" A really thought provoking book with an unnecessarily provocative title - the world has changed in the last 10 years and there is no going back, thank goodness. "

  • 5 out of 55 out of 55 out of 55 out of 55 out of 5 Ellen | 2/2/2014

    " A great book hypothesizing why women have risen above men in all areas of life. "

  • 4 out of 54 out of 54 out of 54 out of 54 out of 5 Nette | 1/3/2014

    " For what's basically a sociological study, this was very compelling and readable, with lots of poignant interviews. "

  • 3 out of 53 out of 53 out of 53 out of 53 out of 5 Mike | 12/15/2013

    " Assumes that the success of one gender is at the expense of the other. Is it really a zero sum gain? Interesting discussion of what success is. "

  • 3 out of 53 out of 53 out of 53 out of 53 out of 5 Valerie | 12/13/2013

    " A little scary, but I liked it. "

  • 1 out of 51 out of 51 out of 51 out of 51 out of 5 H | 11/13/2013

    " An endless supply of anecdotes with very little analysis. The library wanted it back before I was finished and I saw no reason to renew it. "

  • 5 out of 55 out of 55 out of 55 out of 55 out of 5 Elizabith | 11/11/2013

    " An absolute must-read!!!! "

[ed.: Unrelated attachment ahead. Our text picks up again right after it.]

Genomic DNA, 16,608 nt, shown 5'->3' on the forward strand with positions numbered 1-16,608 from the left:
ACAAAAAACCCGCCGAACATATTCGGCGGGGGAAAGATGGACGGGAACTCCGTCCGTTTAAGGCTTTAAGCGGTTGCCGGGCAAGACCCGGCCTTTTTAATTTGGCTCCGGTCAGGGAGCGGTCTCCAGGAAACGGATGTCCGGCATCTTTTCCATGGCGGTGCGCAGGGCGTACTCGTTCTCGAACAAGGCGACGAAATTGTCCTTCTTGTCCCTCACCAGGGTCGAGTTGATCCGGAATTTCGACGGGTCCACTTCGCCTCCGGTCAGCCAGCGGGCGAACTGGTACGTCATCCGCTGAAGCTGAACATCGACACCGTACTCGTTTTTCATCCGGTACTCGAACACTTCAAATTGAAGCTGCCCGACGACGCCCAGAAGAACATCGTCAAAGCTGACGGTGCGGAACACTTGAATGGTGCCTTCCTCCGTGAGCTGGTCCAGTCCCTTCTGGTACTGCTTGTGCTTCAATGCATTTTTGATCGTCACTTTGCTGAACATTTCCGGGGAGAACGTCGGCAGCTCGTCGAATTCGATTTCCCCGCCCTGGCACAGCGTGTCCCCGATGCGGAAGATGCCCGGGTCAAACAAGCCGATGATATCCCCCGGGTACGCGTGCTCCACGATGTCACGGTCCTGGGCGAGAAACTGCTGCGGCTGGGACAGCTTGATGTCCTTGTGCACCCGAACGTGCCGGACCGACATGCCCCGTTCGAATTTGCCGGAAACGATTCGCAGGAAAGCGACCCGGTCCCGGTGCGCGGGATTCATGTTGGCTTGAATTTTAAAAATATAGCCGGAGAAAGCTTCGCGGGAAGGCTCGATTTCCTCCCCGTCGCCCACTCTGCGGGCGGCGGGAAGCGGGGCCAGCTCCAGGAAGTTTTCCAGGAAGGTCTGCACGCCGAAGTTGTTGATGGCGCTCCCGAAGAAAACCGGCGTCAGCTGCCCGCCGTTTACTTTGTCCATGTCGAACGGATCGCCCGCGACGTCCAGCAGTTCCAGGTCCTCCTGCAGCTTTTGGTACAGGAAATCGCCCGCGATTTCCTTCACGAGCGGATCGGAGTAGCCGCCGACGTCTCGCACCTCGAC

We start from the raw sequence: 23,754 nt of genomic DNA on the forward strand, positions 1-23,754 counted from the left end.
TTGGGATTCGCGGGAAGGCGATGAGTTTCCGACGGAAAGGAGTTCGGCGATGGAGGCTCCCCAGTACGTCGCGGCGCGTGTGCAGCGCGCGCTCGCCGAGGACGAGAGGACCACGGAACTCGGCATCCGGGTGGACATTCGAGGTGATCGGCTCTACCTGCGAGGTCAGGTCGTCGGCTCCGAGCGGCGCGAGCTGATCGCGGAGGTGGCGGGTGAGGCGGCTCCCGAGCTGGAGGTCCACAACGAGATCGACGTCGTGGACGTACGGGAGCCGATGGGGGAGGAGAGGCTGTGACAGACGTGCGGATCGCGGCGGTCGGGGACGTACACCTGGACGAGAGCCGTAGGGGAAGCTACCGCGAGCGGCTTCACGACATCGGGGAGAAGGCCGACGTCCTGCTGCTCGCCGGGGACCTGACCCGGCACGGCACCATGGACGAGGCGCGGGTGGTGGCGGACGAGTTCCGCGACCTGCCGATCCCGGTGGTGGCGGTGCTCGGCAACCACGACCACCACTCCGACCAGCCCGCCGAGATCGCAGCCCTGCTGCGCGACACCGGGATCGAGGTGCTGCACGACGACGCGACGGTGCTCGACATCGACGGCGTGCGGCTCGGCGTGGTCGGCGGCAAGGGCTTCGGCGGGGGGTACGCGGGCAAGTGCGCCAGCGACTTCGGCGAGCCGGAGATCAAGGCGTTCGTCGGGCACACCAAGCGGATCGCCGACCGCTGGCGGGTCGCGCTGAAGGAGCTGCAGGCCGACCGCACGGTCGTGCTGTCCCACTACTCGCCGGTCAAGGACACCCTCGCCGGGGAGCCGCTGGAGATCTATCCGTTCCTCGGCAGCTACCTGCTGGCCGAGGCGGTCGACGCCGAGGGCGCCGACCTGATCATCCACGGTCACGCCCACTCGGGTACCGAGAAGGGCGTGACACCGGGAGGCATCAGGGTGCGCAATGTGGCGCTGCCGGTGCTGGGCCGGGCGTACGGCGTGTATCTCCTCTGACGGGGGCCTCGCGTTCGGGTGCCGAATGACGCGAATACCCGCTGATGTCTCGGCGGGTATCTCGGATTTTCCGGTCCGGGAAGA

• 5 out of 55 out of 55 out of 55 out of 55 out of 5 Kayne | 11/4/2013

    " A great sociological study of current trends in Man/Women relationships, both to each other and to society and to the workplace. I think the title is off-putting, as does one of the author's sons, but I recommend it to everyone. "

  • 5 out of 55 out of 55 out of 55 out of 55 out of 5 Sophie | 7/19/2013

    " Really interesting, eye-opening, and well researched. "

  • 3 out of 53 out of 53 out of 53 out of 53 out of 5 Lynn | 6/1/2013

    " Attention women: Read this book. "

  • 3 out of 53 out of 53 out of 53 out of 53 out of 5 Melissa | 2/24/2013

    " The voice on the audiobook sucks. "

About the Author

Hanna Rosin has covered religion and politics for the Washington Post. She has also written for the New Yorker, New Republic, GQ, and the New York Times. She lives in Washington, DC, with her husband, Slate deputy editor David Plotz, and their two children.

About the Narrator

Laural Merlington is an audiobook narrator with over two hundred titles to her credit and a winner of multiple Earphones Awards. An Audie Award nominee, she has also directed over one hundred audiobooks. She has performed and directed for thirty years in theaters throughout the country. In addition to her extensive theater and voice-over work, she teaches college in her home state of Michigan.